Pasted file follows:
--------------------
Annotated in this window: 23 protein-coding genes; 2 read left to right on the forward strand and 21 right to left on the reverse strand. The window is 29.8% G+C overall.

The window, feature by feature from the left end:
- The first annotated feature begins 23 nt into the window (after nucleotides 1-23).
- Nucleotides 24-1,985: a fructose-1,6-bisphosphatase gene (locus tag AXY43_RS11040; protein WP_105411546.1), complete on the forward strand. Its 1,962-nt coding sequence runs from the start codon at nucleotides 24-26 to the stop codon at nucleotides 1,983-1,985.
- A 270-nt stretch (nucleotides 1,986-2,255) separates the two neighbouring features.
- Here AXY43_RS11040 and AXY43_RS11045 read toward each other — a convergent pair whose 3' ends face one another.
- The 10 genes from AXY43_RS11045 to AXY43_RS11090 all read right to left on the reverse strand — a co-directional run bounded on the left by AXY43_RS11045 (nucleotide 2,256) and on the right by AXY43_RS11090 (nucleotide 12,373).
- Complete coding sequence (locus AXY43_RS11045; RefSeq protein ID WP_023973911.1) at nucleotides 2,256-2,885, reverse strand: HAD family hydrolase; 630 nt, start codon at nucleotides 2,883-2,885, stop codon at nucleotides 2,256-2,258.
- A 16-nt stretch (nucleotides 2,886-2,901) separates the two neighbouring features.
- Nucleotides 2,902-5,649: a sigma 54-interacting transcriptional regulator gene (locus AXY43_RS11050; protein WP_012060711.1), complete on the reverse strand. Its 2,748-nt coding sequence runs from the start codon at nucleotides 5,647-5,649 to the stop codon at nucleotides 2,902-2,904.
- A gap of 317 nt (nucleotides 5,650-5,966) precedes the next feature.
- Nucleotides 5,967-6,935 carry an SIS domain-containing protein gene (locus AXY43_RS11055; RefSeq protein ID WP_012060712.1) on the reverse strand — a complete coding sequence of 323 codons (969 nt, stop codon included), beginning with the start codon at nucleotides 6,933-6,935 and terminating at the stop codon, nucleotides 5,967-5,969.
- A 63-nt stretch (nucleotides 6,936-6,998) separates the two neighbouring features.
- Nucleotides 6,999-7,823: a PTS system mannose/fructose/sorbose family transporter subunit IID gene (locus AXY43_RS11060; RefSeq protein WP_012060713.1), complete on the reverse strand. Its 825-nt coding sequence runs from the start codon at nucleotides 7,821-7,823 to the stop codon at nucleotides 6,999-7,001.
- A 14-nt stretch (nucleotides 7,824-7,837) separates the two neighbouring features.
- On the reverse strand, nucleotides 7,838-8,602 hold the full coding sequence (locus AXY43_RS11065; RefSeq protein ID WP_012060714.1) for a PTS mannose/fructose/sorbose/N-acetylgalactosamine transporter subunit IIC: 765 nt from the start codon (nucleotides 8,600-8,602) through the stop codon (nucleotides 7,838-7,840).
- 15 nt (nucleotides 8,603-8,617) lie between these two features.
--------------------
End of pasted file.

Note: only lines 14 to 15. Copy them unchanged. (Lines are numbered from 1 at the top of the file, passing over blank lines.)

- Nucleotides 6,999-7,823: a PTS system mannose/fructose/sorbose family transporter subunit IID gene (locus AXY43_RS11060; RefSeq protein WP_012060713.1), complete on the reverse strand. Its 825-nt coding sequence runs from the start codon at nucleotides 7,821-7,823 to the stop codon at nucleotides 6,999-7,001.
- A 14-nt stretch (nucleotides 7,824-7,837) separates the two neighbouring features.